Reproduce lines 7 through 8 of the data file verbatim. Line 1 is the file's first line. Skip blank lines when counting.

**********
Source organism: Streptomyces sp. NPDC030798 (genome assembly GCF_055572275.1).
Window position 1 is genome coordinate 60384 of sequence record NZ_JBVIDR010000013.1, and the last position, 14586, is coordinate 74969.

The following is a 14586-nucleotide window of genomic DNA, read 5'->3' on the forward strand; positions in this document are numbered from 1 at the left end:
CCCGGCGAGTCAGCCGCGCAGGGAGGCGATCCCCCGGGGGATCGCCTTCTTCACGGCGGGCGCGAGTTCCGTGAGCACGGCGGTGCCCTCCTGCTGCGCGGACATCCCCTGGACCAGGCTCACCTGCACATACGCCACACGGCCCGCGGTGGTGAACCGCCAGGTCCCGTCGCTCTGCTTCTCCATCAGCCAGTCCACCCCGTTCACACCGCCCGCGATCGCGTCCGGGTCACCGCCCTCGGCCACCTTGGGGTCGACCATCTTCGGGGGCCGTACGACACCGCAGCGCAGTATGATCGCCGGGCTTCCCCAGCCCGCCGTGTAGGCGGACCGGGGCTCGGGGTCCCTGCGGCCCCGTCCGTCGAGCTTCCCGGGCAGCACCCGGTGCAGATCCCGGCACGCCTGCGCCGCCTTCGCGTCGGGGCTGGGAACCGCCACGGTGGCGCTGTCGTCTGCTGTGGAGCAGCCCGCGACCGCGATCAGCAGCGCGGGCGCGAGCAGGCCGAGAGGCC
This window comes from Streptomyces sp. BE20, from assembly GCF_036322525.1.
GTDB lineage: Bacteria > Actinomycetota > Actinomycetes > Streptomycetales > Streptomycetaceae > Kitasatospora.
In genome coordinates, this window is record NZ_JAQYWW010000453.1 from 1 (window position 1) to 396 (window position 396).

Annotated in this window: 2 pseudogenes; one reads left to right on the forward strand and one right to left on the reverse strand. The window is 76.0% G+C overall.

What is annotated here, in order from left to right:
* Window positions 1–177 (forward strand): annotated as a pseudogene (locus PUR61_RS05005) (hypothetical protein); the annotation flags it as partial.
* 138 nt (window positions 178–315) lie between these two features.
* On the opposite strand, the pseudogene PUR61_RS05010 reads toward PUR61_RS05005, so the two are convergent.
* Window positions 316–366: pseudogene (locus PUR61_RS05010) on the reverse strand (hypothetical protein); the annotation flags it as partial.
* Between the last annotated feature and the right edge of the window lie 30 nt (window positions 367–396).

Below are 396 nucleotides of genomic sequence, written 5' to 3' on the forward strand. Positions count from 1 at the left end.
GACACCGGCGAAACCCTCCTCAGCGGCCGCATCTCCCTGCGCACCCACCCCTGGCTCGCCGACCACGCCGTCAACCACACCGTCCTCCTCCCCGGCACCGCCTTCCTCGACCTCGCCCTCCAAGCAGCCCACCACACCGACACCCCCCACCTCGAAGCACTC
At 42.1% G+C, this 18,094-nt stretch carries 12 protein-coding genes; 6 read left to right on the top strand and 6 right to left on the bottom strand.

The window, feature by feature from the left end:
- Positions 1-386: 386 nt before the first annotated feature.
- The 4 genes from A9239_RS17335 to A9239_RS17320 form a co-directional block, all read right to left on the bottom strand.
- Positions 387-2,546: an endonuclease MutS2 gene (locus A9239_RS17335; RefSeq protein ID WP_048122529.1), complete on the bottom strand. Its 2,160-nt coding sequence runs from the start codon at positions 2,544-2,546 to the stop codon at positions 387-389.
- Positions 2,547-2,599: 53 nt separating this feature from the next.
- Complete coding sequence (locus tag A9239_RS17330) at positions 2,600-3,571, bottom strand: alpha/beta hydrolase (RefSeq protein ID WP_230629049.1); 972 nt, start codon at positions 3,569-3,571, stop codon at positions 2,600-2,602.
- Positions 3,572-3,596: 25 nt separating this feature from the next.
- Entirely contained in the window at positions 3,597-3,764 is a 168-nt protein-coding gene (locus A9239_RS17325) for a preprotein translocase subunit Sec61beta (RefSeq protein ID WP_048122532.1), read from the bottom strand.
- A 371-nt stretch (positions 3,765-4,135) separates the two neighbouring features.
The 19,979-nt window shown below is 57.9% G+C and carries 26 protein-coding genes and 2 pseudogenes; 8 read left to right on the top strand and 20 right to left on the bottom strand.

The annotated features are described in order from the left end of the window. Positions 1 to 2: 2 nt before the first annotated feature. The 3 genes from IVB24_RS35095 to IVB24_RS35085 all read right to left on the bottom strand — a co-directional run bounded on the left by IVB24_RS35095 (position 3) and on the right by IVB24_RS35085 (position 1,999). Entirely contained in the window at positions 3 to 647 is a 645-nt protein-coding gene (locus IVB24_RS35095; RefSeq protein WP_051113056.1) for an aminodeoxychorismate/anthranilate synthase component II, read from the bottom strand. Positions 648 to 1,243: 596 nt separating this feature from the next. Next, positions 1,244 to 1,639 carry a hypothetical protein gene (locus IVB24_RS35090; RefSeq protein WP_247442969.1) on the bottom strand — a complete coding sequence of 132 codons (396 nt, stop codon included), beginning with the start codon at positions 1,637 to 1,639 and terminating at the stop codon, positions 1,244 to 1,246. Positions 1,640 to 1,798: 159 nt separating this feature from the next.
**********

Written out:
In genome coordinates, this window is record NZ_JAQYWW010000453.1 from 1 (window position 1) to 396 (window position 396).

Annotated in this window: 2 pseudogenes; one reads left to right on the forward strand and one right to left on the reverse strand. The window is 76.0% G+C overall.